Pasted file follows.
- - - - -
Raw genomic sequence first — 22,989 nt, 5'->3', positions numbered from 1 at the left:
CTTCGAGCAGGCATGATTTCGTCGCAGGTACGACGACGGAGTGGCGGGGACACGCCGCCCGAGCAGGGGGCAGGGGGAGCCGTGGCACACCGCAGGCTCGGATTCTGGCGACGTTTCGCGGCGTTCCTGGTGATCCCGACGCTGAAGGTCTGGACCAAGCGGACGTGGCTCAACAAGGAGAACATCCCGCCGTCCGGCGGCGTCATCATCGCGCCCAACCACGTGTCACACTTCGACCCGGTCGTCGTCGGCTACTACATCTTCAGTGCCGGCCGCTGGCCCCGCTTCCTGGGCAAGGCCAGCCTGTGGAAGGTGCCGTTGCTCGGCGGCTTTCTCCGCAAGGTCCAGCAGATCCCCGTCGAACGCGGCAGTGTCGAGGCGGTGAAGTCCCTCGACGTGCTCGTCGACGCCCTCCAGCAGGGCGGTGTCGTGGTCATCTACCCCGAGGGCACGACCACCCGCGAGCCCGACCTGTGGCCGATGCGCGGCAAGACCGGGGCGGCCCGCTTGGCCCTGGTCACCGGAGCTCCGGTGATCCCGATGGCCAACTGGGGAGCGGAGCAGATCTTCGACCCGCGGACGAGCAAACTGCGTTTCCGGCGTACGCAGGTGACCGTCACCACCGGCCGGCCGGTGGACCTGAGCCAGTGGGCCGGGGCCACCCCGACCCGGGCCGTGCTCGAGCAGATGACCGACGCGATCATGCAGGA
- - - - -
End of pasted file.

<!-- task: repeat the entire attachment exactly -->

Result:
Raw genomic sequence first — 22,989 nt, 5'->3', positions numbered from 1 at the left:
CTTCGAGCAGGCATGATTTCGTCGCAGGTACGACGACGGAGTGGCGGGGACACGCCGCCCGAGCAGGGGGCAGGGGGAGCCGTGGCACACCGCAGGCTCGGATTCTGGCGACGTTTCGCGGCGTTCCTGGTGATCCCGACGCTGAAGGTCTGGACCAAGCGGACGTGGCTCAACAAGGAGAACATCCCGCCGTCCGGCGGCGTCATCATCGCGCCCAACCACGTGTCACACTTCGACCCGGTCGTCGTCGGCTACTACATCTTCAGTGCCGGCCGCTGGCCCCGCTTCCTGGGCAAGGCCAGCCTGTGGAAGGTGCCGTTGCTCGGCGGCTTTCTCCGCAAGGTCCAGCAGATCCCCGTCGAACGCGGCAGTGTCGAGGCGGTGAAGTCCCTCGACGTGCTCGTCGACGCCCTCCAGCAGGGCGGTGTCGTGGTCATCTACCCCGAGGGCACGACCACCCGCGAGCCCGACCTGTGGCCGATGCGCGGCAAGACCGGGGCGGCCCGCTTGGCCCTGGTCACCGGAGCTCCGGTGATCCCGATGGCCAACTGGGGAGCGGAGCAGATCTTCGACCCGCGGACGAGCAAACTGCGTTTCCGGCGTACGCAGGTGACCGTCACCACCGGCCGGCCGGTGGACCTGAGCCAGTGGGCCGGGGCCACCCCGACCCGGGCCGTGCTCGAGCAGATGACCGACGCGATCATGCAGGA